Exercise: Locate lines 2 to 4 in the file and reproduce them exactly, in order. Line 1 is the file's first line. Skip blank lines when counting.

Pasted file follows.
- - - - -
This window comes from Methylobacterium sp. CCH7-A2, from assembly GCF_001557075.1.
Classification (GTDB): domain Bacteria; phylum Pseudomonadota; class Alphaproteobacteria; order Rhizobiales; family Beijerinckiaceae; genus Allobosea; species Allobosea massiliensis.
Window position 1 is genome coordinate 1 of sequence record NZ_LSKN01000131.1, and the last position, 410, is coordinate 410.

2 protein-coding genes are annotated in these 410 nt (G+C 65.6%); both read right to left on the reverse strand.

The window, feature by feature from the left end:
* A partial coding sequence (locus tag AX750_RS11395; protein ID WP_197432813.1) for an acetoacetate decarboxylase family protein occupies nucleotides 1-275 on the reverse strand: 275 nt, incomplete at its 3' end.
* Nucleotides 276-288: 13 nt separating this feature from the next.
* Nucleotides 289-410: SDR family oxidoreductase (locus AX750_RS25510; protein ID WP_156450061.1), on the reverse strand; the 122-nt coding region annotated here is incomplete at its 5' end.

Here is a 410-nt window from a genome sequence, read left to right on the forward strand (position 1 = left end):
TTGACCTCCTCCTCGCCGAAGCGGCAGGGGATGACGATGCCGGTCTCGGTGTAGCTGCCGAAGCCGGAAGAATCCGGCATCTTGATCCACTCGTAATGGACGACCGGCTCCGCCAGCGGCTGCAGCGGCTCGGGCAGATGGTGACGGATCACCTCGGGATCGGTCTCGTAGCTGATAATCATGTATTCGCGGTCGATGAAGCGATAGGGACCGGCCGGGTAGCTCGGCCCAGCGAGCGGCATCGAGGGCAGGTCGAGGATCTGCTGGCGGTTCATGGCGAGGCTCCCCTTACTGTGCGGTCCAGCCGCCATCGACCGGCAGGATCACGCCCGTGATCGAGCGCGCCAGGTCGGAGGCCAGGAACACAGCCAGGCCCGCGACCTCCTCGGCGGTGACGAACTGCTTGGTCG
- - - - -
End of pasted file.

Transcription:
Classification (GTDB): domain Bacteria; phylum Pseudomonadota; class Alphaproteobacteria; order Rhizobiales; family Beijerinckiaceae; genus Allobosea; species Allobosea massiliensis.
Window position 1 is genome coordinate 1 of sequence record NZ_LSKN01000131.1, and the last position, 410, is coordinate 410.

2 protein-coding genes are annotated in these 410 nt (G+C 65.6%); both read right to left on the reverse strand.